DFID programs in Pakistan: ‘Dynamic and innovative’

A UK aid logo is seen on a truck used to transport humanitarian supplies for flood victims in Pakistan back in 2010. The Department for International Development's Pakistan program is dynamic and innovative, according to the Independent Commission for Aid Impact. Photo by: Vicki Francis / DfID / CC BY-NC-ND

How effective are the U.K. Department for International Development’s aid programs in Pakistan? The Independent Commission for Aid Impact has rated this, and the value the United Kingdom gained from the 250 million pounds ($402 million) it poured into the country in 2011.

In a report released Wednesday (Oct. 17), ICAI gave the U.K. aid agency’s health, education and humanitarian assistance programs a Green-Amber rating, which means improvements are needed but performance is relatively well overall.

“Overall, we found that the DFID Pakistan programme is dynamic and innovative, with a good range of impressive initiatives. Delivering aid there also involves considerable challenges, so we believe that the planned programme scale-up needs to be approached carefully,” ICAI Chief Commissioner Graham Ward said in a press release.

Education projects have shown promising results, although ICAI says it is still too early to determine whether “the results are sustainable and scalable.” The report cites the Punjab Education Roadmap as an innovative monitoring tool which has proved to be a very good platform for policy dialogue. This sector has been and will continue to get the biggest portion of U.K. aid through 2015.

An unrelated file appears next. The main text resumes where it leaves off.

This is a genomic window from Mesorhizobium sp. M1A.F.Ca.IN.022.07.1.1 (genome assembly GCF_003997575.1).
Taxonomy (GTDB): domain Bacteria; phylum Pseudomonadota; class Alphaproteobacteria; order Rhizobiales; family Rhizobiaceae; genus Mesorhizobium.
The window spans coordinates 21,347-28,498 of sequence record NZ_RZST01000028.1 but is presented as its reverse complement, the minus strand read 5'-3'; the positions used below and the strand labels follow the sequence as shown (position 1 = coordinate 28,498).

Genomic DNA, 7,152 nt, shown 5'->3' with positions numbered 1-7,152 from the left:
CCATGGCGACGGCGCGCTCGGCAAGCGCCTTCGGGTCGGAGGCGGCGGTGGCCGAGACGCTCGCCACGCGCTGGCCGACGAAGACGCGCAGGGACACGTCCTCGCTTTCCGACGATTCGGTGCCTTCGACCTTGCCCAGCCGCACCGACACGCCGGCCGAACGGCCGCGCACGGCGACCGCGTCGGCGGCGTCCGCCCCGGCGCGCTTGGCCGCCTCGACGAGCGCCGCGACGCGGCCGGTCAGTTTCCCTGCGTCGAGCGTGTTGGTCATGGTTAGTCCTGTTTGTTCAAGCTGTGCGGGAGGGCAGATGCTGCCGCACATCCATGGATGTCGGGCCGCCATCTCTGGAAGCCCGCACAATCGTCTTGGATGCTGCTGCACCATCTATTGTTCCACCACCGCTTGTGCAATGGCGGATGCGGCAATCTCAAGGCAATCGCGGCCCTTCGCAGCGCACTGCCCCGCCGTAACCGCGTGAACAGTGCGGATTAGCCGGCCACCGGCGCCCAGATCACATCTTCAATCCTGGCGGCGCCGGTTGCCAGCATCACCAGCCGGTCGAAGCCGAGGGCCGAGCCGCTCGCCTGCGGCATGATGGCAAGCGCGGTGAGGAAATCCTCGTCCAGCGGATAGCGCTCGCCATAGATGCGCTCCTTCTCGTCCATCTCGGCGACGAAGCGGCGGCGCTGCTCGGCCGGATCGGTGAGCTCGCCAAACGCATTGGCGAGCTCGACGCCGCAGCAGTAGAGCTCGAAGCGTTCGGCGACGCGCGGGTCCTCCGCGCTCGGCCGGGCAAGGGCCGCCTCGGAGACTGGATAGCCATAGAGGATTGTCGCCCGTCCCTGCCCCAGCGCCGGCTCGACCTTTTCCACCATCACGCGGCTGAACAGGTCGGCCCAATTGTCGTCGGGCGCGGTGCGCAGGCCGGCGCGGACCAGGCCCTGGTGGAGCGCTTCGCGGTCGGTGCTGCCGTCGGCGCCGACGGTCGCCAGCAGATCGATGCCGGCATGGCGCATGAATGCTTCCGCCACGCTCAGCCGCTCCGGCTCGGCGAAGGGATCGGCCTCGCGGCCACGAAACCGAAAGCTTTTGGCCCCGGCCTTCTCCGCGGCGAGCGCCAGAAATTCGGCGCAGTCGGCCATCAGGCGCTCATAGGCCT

Although ICAI says DfID’s humanitarian work in Pakistan delivered “good results for the modest scale of investment,” the commission remains concerned about the Asian country’s ability to deal with future disasters.

DfID’s health programs, however, have had a limited impact and are now being restructured.

With 446 million pounds in the pipeline, Pakistan will be the largest recipient of U.K. bilateral aid by 2014. Ensuring such aid will be managed well and deliver value for money are seen as big challenges for DfID, given the country’s stability issues and weakness in financial management.

For sustainable progress and in preparation for program upgrades, ICAI suggests DFID to:

  • Manage the risks associated with handling more funds in a volatile environment.

  • Support the private sector’s effective and affordable delivery of health and education services.

  • Promote resilience at the household and community level, making it a core element of DFID Pakistan programs.

  • Ensure transparency and accountability in all budgetary processes.

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About the author

  • Adrienne Valdez

    Adrienne Valdez is a former staff writer for Devex, covering breaking international development news. Before joining Devex, Adrienne worked as a news correspondent for a public-sector modernization publication.